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Rick Smolan Lived Inside ‘Tracks,’ Photographed In Living Color

Rick Smolan Lived Inside 'Tracks,' Photographed In Living Color

It was upcoming for 36 years. What took so long? Well, this was the kind of saga that did not really translate to a Joe Roth movie starring Julia Roberts. She was going to star in a plot line about falling for a fashion photographer during a shoot in the outback. Sidney Lumet and Helen Hunt also flirted with the material. “Robyn was against the movie for a long time,” Smolan tells me over coffee. “As we get older we get more practical.” 

Movies tend to get made when they’re ready. In this case, the producers of “The Kings Speech” and director John Curran took the film over the finish line with homegrown actress Mia Wasikowska as Davidson and Adam Driver as Smolan. In truth, Smolan fell “madly in love” with the blunt-spoken Davidson, who distrusted journalists, and managed to convince her that taking pictures of Aborigines might build awareness of their bad treatment. He spent months with her, although the movie diminishes the romance to focus on her dangerous and heroic journey. “She and Mia Wasikowska look so much alike, it’s eerie,” he says. “When you see Mia on-screen with the camels she looks so comfortable, there’s so much subtlety in how she conveyed all the emotions.”

Smolan considers himself to be “the luckiest person on earth” for being in the right place at the right time to do this shoot. “Robyn was so interesting. Most people I’ve met are afraid of the things that frighten. She has a good survival instinct, but she’s the only person I’ve ever met who is attracted to the things that frighten. She thinks people spend their lives avoiding things they don’t want to happen, never finding out if they’re worth being scared of. She shines a flashlight and most of the time it’s not worth being scared. Each time I walked away from her I was so terrified that she was going to die out there.”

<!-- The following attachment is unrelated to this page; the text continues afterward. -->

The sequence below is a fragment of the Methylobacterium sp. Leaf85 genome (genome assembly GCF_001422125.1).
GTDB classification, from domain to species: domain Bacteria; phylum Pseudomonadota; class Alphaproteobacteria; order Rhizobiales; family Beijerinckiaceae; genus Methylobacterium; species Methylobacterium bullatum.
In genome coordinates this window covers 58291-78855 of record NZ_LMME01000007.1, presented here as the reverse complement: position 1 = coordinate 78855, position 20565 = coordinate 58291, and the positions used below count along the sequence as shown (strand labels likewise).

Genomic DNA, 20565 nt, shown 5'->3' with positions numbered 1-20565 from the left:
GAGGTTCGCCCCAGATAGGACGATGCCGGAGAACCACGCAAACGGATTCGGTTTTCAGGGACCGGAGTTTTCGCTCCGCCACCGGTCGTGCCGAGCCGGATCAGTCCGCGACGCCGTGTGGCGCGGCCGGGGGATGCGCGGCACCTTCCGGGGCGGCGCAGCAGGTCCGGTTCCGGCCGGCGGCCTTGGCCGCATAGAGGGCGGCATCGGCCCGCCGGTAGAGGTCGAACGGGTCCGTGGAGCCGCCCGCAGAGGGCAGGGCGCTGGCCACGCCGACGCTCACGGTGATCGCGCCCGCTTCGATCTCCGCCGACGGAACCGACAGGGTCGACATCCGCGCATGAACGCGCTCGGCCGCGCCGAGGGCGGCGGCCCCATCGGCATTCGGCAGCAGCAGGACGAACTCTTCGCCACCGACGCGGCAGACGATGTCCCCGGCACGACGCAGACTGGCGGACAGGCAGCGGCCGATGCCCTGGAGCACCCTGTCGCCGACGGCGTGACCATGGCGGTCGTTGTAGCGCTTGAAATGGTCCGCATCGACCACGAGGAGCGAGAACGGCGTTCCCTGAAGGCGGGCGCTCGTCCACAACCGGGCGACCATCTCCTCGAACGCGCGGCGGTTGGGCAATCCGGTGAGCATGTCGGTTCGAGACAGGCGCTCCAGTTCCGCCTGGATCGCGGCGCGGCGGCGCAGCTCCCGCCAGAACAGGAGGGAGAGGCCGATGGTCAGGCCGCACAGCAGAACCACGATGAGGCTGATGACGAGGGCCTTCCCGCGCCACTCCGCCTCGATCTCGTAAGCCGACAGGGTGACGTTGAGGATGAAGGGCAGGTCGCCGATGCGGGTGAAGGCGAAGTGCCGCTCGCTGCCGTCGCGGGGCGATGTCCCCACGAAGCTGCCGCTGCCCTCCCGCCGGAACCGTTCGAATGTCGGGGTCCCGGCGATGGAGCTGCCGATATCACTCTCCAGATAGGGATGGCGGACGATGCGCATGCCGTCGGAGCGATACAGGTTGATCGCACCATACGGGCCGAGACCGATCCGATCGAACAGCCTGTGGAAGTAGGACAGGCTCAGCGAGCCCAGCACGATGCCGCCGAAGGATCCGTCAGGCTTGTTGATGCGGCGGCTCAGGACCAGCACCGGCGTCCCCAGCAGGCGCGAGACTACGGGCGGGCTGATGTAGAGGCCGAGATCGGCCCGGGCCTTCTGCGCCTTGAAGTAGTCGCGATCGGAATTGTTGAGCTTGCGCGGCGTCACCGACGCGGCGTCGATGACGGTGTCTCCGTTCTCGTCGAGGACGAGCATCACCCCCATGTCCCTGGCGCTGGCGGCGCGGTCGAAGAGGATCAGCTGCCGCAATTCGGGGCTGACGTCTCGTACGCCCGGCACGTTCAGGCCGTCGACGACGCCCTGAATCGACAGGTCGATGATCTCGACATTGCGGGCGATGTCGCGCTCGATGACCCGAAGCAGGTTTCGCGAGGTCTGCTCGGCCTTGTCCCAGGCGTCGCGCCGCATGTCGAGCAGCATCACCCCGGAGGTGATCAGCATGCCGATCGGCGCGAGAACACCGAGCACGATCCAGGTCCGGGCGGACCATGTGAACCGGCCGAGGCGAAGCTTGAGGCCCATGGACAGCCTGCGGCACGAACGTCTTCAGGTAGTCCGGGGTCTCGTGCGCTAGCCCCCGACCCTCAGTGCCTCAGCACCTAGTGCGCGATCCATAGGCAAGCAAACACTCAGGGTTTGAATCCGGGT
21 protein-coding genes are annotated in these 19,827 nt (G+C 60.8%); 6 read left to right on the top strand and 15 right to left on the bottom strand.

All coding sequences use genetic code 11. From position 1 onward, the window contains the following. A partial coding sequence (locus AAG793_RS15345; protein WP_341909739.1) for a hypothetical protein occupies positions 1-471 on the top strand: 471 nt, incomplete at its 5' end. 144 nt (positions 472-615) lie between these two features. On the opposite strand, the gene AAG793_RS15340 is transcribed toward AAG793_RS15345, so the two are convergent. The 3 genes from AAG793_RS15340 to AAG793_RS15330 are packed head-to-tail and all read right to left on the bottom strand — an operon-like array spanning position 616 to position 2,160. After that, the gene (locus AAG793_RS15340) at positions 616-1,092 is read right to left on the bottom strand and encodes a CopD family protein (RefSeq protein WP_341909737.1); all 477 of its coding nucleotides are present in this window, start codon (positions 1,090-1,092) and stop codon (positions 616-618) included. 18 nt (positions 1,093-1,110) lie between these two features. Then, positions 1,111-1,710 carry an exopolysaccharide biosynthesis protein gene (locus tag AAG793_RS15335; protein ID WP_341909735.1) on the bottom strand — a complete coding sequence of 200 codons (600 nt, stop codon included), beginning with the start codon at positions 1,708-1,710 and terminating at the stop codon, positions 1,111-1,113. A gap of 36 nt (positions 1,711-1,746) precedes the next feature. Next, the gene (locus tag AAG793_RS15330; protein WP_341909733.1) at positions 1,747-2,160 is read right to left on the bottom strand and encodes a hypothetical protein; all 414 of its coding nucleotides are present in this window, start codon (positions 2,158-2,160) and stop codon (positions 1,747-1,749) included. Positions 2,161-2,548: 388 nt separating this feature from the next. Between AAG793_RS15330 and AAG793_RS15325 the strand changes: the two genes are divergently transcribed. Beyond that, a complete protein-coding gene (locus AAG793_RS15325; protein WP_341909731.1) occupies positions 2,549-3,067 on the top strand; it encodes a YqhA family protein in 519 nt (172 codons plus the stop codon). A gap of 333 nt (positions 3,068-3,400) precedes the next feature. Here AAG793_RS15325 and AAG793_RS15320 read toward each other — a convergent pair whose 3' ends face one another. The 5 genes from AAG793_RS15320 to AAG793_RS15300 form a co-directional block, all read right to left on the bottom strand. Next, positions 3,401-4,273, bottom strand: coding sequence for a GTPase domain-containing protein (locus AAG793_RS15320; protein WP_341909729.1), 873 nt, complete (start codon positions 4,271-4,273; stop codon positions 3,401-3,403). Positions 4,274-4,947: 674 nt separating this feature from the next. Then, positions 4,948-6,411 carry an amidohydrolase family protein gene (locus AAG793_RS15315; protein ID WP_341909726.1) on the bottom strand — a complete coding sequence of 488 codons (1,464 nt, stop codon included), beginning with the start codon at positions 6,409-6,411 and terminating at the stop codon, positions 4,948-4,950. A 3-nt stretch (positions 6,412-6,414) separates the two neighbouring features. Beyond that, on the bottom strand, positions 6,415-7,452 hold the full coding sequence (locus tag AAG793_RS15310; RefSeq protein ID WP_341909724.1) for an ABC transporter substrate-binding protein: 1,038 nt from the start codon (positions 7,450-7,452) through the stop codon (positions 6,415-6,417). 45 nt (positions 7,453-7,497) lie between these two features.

The other possibility is that all the naysayers were right–despite rave reviews and support from the Weinstein Company, which picked up the film out of the fall festivals last year, and does plan to mount an Oscar campaign for the actress, as they should, the film has moved around various opening dates and finally settled on an LA/NY platform opening on September 19–to modest ticket sales. They will roll it out to ten cities on October 3. 

Hopefully upbeat word of mouth will spread–but many seem to wonder what’s so cinematic about a solo walk in the desert. Plenty! And the Weinsteins postponed the release in order to spend some $300,000 on re-editing a tighter movie with Curran. “And then I discovered, as with any journey, it’s not what you carry but what you leave behind,” narrates Wasikowska as Davidson over the film’s new ending. 

What’s left behind is not only Davidson’s memoir but 10,000 of Smolan’s photographs that didn’t make the 1978 Nat Geo spread. He’s been putting together an exhibition of his photos (which shows at the Annenberg Space for Photography in Los Angeles October 2) as well as a meticulously organized follow-up to his first volume about Davidson’s adventure, 1991’s “From Alice to Ocean.”

“Inside Tracks” (Sterling Books, October 22) offers stunning large-scale prints (heavy matt paper, 30 inches wide when open, six-color printing, spot varnish on every image) of his original photos–which he could brighten up with digital technology–as well as comparisons of his pictures with set stills by Matt Nettheim as well as screen grabs off the negative of the 35 mm movie (access rarely granted) which you can see exactingly used his materials as visual references.

There’s a smartphone app (HP’s Aurasma) that you can use to hover over a photo and it will take you to a clip of a scene from the movie (more details here). This “labor of love” was expensive to mount–even Smolan’s usual corporate backers and sponsors (Apple, Facebook, Adobe, Fedex, Google) on such projects as “The Human Face of Big Data” did not help him out on this one–so he footed the bill himself. 

And he’s mounted a Kickstarter campaign which raised $25,000 in 10 days “which explains,” he writes, “why this book is unlike almost any other book ever produced about a film and why anyone who sees ‘Tracks’ would be fascinated to see the real Robyn and the extraordinary way Mia channeled her in the film”:

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